HANLEY HILLS, MO (KTVI) - Before Thursday night's board of trustees meeting in Hanley Hills, supporters were already congratulating Charles Cleveland. Cleveland says he was the second highest vote getter among nine people running for four seats on the board.
People who voted him in don't seem to mind he's a convicted felon.
"He served that time it's not a life time sentence," said Etta Regans, a Hanley Hills resident.
In 1993, Charles Cleveland was convicted of a felony – distributing cocaine. He spent 16 years in federal prison for the crime. Now he says he's ready to give back to his community.
"Since I've been home I've been a member of the community and I've been supporting everything about this community," said Cleveland.
But some residents question whether he's qualified to hold an elected office. Many had hoped at the meeting that village attorney Anthony Gray would sort all that out.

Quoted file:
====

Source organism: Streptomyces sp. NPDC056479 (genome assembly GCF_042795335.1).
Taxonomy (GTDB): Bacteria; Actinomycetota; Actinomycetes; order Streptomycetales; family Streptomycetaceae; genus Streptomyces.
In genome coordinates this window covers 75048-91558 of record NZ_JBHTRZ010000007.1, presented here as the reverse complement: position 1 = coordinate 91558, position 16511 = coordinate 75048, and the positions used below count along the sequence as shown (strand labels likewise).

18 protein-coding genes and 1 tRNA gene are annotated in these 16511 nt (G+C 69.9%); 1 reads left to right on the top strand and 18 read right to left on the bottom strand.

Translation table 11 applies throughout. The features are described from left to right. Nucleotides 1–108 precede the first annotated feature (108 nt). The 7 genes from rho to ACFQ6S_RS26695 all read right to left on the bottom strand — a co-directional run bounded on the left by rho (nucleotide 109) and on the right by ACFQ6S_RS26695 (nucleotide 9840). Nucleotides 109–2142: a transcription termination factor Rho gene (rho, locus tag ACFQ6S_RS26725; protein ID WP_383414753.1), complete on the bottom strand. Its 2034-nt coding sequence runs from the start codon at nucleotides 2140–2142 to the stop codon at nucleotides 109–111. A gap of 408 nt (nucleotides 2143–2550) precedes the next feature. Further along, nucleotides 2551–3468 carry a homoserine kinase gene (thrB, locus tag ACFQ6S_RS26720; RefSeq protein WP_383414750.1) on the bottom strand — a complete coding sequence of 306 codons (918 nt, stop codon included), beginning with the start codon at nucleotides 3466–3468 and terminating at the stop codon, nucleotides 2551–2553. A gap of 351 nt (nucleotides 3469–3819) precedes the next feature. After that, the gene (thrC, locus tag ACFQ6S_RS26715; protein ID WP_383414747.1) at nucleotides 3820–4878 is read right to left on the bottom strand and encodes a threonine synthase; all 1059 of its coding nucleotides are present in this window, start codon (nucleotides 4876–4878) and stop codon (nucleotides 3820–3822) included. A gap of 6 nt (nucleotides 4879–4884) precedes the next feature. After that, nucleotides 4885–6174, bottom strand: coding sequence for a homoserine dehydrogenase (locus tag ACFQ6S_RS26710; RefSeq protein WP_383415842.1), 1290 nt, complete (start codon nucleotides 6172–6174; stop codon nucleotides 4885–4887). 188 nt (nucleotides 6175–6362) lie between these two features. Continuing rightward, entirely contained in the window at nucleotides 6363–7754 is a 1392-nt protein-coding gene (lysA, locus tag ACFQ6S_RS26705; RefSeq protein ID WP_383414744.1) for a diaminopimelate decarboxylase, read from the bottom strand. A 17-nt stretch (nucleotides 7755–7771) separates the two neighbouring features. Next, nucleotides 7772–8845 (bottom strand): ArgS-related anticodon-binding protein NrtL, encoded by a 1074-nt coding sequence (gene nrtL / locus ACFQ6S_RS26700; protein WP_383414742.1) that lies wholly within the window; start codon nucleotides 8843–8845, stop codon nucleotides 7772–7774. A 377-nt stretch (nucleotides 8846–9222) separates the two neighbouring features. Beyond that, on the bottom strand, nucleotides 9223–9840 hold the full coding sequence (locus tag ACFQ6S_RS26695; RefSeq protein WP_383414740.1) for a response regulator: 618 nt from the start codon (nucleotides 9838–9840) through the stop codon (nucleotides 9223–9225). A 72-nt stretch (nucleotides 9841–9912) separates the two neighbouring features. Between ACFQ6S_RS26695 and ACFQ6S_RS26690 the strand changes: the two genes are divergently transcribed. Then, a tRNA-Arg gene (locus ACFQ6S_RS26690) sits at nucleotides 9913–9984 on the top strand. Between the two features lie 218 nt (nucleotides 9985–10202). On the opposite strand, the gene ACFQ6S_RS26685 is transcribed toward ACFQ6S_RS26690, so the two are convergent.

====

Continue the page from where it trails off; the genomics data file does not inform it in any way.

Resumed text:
"It's my legal opinion that one of the trustees elected, Cleveland, has not qualified to serve on this board," Gray said.
But Cleveland was still sworn in. He'll serve as trustee, temporarily, as Gray digs into whether it's legal or not. Gray said he's asked for the St. Louis County Prosecuting Attorney’s Office to assist.
"I have a legal obligation to report any improprieties on any board that I'm a member of," Gray said.
Gray blames old Provision of Declaration forms at the St. Louis County Board of Elections.
"Among a whole lot of other mistakes St. Louis County made this year is that they had the old forms, not the new ones," Gray said.
The updated forms lay out that an elected official cannot be a convicted felon and must not owe any taxes.
Cleveland said if he's eventually removed, he won't give up the fight.
"What's next is I will sue the village and let due process take its course over in St. Louis County circuit courts," he said.